The disarray that comes with the sort of season the Indianapolis Colts are having is usually destructive.
But the timing of the 0-12 Colts, who could easily go winless, is excellent.
They have a two-game advantage with four games to play in what might be the second-best prize to the Lombardi Trophy this season: the No. 1 pick in the April draft and Stanford quarterback Andrew Luck.
We know it’s an imperfect science. But the 2011 Luck outscored 1998 Manning in five categories: arm strength, measurables, mobility, production and toughness. They tied in the other five: short accuracy, deep accuracy, release, pocket presence and intelligence.
From the start, I’ve said the Colts have to take Luck if they can. He’s a guy forecasted to have a career that could be comparable to Manning’s, and he’s 13 years younger and 14 NFL seasons healthier.
Luck’s career stacked on top of Manning’s could conceivably give the franchise 28 years or more of no real concerns at quarterback. I can only imagine what that sounds like to fans in Cleveland, Washington or Miami, where a fruitless search for just one quarterback who can play well for a couple of consecutive years goes on and on and on.
Still, I waver on what the Colts should do when the time to make a Manning decision arrives. It's a frustrating topic for someone with typically strong opinions. I've read and agreed with great stances on both sides.
Bob Kravitz of the Indianapolis Star: “It makes no sense, none, to mortgage the team's long-term future and retard Andrew Luck's progress while gambling on Manning's health and longevity.”
Peter Keating, ESPN Insider: “The true once-in-a-generation opportunity they're facing is the chance to rebuild a great team overnight, not to draft Luck.”
Bill Polian is now the Colts’ vice chairman, and his son, Chris, is the team’s general manager. I’m presuming they survive this embarrassing year and are in line to make the decisions going forward.
As Bill recedes and Chris takes on more responsibility, Bill has talked of a renewed focus on his draft. His career has been built largely around teams with Hall of Fame quarterbacks: Jim Kelly in Buffalo and Manning in Indianapolis.
So my strong feeling is he’ll grab Luck. And, spoken or unspoken, I think he’d pass this message to Chris:
I built a legacy with a couple of fantastic quarterbacks, the hardest thing to find in professional football, perhaps in professional sports. Here’s yours. On this rock, you’ll build your team. (Don’t blow it.) Love, Dad.
So then, the question is not about Luck. It’s about Manning.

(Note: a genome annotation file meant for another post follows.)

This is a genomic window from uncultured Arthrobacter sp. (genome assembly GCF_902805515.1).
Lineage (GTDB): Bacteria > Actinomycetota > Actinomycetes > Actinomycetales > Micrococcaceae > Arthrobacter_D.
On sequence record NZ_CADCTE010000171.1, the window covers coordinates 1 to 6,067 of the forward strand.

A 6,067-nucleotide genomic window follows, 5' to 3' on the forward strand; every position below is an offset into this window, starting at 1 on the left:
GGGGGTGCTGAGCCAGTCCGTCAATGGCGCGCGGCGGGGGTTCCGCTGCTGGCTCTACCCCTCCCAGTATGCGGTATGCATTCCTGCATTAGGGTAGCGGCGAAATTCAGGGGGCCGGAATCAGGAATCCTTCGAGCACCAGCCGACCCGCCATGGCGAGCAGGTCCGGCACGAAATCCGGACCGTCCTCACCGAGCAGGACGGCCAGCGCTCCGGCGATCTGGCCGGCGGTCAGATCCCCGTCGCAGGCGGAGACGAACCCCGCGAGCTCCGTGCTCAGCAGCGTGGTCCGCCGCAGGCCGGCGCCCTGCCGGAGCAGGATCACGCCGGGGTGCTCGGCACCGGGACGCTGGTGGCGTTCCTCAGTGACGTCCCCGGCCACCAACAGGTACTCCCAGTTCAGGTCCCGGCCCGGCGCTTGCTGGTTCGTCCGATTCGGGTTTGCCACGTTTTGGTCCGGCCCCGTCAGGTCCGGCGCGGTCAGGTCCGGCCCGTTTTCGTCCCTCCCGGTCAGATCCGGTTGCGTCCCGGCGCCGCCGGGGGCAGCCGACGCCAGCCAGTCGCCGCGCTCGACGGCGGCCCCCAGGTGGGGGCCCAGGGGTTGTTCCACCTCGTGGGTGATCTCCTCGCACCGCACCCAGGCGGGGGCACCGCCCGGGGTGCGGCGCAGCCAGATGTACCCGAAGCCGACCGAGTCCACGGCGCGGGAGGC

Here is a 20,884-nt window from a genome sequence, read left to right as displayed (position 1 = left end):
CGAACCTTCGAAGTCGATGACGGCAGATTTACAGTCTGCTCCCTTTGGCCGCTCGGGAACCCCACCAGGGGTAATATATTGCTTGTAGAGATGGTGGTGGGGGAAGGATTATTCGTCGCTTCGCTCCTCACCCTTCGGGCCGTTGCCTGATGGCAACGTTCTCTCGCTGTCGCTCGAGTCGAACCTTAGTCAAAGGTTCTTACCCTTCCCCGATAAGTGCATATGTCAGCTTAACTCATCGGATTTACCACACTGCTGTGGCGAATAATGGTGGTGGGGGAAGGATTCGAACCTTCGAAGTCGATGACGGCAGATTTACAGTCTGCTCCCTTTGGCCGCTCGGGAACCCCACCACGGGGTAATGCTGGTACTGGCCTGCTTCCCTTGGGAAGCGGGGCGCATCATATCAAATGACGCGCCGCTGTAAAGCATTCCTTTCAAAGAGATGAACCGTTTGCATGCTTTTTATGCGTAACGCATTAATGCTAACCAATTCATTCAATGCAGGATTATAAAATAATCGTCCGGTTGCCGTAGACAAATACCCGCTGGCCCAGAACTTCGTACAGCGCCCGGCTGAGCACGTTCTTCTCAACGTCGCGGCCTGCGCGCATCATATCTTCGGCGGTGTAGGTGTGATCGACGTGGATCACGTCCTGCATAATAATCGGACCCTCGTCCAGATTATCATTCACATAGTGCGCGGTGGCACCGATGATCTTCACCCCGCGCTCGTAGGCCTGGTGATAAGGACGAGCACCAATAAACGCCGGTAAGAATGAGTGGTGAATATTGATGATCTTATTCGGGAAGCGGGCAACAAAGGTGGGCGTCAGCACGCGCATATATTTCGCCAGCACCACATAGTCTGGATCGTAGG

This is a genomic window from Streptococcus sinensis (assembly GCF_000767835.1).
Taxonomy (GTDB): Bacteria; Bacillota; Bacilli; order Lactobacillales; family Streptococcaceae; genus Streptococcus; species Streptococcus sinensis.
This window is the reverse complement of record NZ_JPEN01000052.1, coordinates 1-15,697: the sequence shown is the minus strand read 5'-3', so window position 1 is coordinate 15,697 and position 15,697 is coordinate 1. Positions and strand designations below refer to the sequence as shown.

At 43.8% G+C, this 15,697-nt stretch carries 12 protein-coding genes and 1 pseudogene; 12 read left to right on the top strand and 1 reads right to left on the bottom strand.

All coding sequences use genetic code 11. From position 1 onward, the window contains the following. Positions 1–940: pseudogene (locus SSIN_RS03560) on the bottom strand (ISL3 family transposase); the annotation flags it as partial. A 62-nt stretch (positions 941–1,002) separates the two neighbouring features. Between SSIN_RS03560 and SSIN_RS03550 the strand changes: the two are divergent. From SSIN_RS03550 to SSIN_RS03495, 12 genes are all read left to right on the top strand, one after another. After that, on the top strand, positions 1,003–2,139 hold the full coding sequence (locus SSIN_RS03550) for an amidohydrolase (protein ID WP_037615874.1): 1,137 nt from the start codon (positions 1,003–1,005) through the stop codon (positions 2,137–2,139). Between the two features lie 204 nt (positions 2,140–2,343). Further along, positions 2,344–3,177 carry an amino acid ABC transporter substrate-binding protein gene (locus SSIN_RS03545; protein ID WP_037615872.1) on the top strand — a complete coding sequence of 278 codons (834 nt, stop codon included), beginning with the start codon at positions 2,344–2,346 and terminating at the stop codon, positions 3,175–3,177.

He’s coming off major neck surgery. He will have to show he’s recovered by early March for the Colts to consider paying him the $28 million bonus he’s due. He could push back the deadline.
All season, I’ve been inclined to think it’d be fine, even healthy, for the Colts to have a recovered Manning and a rookie Luck on the 2012 roster. Let Luck be an understudy under a great for a year, then sort things out.
My feeling right now -- and I reserve the right to change it over the next three or four months -- aligns with that of Kravitz. He thinks the Colts have to look to the future and wonders why Manning would even want to come back, given the circumstances.
While the two quarterbacks could coexist for a season, even as Archie Manning says Luck is too good to sit, the financial implications of trading or cutting Manning in 2013 would be drastic and handcuff the team in a way it can’t willingly agree to.
The Colts have to decide whether they want to reload and try to win with Manning now, or start a rebuild that would surround Luck with lasting talent. They can’t go forward with both strategies without compromising one or the other.
Drafting Luck means your single best chance to help Manning win will be spent on a player who won’t help Manning win.
Keeping Manning means making patchwork moves intended to maintain the best, aging pieces of the current core -- a group that will be petering out or gone by 2014 or 2015, when Luck will likely be blossoming.
The Colts can commission a statue of Manning outside Lucas Oil Stadium, a football palace unlikely to have been built without him.
They’ll surely struggle with the sentimentality involved in parting ways with such an iconic figure and they will face some gigantic fan backlash. But they’ll be best off if they massage the situation and tell him they’d like to help him land in a situation of his choosing to play out his career. Maybe he beats them to it and tells Bill Polian the day after the season ends that’s his wish.
Manning could return to Indianapolis wearing the helmet of the Broncos or Dolphins or Jets and it would sting, for sure. But it would hurt too, and last longer, if Luck went to the playoffs on a regular basis as a member of Browns or some other team he could lift to long-term prominence.
It’s an incredibly complicated, uncomfortable and delicate situation.
Polian and Manning are the two men most responsible for the Colts’ run of success: nine consecutive seasons with at least 10 wins and a playoff berth, three AFC championship games, two AFC titles and the Super Bowl XLIV crown.
The end of such a successful relationship is not often tidy.
It’s rarely Elway walking away after raising a second consecutive Lombardi trophy.
It’s rarely someone like Luck arriving, ready to grab the torch, either.